And again true, is more than just a list of exercises.
    But in his case I don't see how Fierce 5 could help him, since he only wants chest, delts, arms.

    He needs:
    - dumbell bench press
    - dumbell shoulder press
    - dumbell bicep curls
    - dumbell tricep extensions

    I would add dumbell lateral raises and dumbell bent-over raises if he wants better shoulders. But since he doesn't care much about lats, I assume he doesn't care much about other muscles that you can only see in a mirror (posterior delt) so he probably needs only lateral raises. So 5 exercises, 3 times a week, should help him achieve his goal.

    Other musts (that Fierce 5 most probably has them too):
    - decent nutrition
    - correct form
    - progress in weight or reps

    I am happy to target lats as people have suggested it is necessary so I'll try to do that, I just hadn't found a suitable exercise but bent over dumbbell rows seem to do the job. I do want to work my traps which I never mentioned as I hadn't worked out that they don't come under shoulders. I really wanted to focus on arms as that's an area where I felt I wasn't seeing the results that I wanted to from the gym.

    I'm struggling to understand how fierce 5 would work for me as it has exercises that I can't do without equipment that I don't have and seems to focus a lot on leg work which I'm not particularly interested in doing until I can get back to the gym.

    I use protein shakes mixed with Huel powder and a little olive oil and try to eat a lot of meat, fish and veg. I try to make sure I fill myself up with nutrients after a workout and use supplements like creatine and beta alinine so I feel that my nutrition is OK.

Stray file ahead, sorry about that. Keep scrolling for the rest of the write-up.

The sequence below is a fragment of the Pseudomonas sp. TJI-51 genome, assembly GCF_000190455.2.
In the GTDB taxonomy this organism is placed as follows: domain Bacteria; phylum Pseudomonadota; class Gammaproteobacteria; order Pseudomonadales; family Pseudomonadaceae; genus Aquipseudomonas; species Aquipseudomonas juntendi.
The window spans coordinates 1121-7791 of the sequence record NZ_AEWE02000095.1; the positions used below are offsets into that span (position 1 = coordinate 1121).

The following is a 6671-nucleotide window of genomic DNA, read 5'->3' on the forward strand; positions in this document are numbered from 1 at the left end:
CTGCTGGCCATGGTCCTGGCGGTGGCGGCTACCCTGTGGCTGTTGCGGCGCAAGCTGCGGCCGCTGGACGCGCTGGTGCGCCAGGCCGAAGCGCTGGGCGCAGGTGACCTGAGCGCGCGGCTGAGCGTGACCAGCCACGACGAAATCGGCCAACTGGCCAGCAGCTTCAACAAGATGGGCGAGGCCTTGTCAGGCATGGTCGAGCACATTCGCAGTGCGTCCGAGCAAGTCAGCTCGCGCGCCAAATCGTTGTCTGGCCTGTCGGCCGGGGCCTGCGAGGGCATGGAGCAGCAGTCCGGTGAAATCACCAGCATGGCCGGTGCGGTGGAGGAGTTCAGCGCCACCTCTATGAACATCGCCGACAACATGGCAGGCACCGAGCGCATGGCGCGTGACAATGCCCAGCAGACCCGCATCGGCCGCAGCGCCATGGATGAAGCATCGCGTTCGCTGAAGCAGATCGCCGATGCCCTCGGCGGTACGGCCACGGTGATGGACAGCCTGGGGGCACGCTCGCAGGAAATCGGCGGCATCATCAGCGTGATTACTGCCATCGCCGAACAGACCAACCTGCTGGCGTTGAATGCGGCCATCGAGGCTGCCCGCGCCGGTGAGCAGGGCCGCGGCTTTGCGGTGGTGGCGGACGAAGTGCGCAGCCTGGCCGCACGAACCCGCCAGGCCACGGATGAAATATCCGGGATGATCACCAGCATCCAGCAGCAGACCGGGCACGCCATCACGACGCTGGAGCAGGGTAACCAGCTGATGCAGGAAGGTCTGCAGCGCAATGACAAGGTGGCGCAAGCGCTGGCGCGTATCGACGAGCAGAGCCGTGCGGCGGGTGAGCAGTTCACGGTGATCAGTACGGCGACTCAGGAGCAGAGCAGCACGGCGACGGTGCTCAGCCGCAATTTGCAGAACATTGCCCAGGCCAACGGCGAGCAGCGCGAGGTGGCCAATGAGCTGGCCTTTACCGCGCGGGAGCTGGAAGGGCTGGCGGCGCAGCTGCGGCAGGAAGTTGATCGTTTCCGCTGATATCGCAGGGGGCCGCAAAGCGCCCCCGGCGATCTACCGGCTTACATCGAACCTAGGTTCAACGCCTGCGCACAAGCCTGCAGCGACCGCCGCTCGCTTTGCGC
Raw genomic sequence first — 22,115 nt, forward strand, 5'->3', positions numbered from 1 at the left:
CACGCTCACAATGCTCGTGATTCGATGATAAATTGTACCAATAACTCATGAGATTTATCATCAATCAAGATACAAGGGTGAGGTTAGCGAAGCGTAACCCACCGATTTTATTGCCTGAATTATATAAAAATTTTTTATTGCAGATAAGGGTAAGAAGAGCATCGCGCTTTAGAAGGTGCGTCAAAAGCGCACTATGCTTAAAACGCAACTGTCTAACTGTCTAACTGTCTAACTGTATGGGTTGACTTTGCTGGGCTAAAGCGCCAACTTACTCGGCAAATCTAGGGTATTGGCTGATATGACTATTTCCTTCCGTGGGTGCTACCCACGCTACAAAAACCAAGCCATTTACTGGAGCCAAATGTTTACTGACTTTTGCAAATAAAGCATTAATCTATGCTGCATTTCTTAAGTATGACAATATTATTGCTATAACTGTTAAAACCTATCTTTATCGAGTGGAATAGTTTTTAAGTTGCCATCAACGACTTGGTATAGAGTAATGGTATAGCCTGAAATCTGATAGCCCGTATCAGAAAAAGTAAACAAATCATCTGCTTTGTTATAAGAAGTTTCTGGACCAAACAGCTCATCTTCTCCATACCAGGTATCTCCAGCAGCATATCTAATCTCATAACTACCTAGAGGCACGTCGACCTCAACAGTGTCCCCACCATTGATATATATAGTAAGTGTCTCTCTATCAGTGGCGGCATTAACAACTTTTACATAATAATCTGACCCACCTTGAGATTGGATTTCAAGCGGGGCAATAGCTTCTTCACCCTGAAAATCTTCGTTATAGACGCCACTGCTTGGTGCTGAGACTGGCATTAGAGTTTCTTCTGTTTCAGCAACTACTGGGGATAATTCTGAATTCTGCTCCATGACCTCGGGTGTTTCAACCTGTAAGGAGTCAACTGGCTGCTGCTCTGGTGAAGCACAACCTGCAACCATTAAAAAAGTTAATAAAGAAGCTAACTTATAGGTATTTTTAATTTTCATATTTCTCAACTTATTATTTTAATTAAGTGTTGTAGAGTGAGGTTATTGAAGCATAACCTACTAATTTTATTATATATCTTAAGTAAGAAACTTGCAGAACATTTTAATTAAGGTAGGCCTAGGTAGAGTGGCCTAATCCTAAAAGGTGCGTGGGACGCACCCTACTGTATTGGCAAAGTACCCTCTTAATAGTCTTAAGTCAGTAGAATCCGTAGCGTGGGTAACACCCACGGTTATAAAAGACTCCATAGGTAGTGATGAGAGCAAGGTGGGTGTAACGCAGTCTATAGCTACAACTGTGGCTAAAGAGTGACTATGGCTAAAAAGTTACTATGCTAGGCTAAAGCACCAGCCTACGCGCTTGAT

I do try to work on form and increasing weights but probably need to focus more on this.

    Rightly or wrongly, the exercises that you're suggesting that I need seem to make a lot more sense to me at the moment than attempting the fierce 5 routine without the proper equipment, thanks.


    Originally Posted by air2fakie View Post
    You're putting together routines without knowing anything about programming. They're poor routines both because they are imbalanced and the way you're programming them. It's kind of pointless to keep throwing out stuff and saying "tell me why it's bad", rather than doing a proper routine or at least taking the elements of a proper routine and customizing them intelligently on the few things you want to focus on.

    To be fair and in the end, it's your body and your workout so you should do whatever you feel like doing - it doesn't impact me at all.
    I don't mean to be dismissive, it's just that I can't do the fierce 5 dumbbell routine suggested as I don't have the equipment and it seems to focus a lot on leg work and not much on arms which is the opposite of what I was hoping to do whilst the gyms are closed.

    I literally don't have any options for a routine that I can do with dumbbells that will target the arms at the moment. I know I'm not owed an answer as to what is bad about the routine that I was doing but at the moment I'm not understanding how the fierce 5 dumbbell routine could work for me so if my plan really is that bad then it would be great to know what it is that's making it so bad so that I can at least try to improve it.


    Originally Posted by TolerantLactose View Post
    What can I say except I was obviously wrong?
    That's OK, hope you have a good day anyway.
    Last edited by Bobdabuilder1; 07-01-2020 at 08:54 AM.
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  7. #37
    Registered User paulinkansas's Avatar
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    When you do the dumb bell rows, do half of your working sets with your palms facing your body. Do the other half with your palms facing down. It just hits your back slightly different.
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  8. #38
    Registered User air2fakie's Avatar
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    Originally Posted by Bobdabuilder1 View Post
    I literally don't have any options for a routine that I can do with dumbbells that will target the arms at the moment. I know I'm not owed an answer as to what is bad about the routine that I was doing but at the moment I'm not understanding how the fierce 5 dumbbell routine could work for me so if my plan really is that bad then it would be great to know what it is that's making it so bad so that I can at least try to improve it.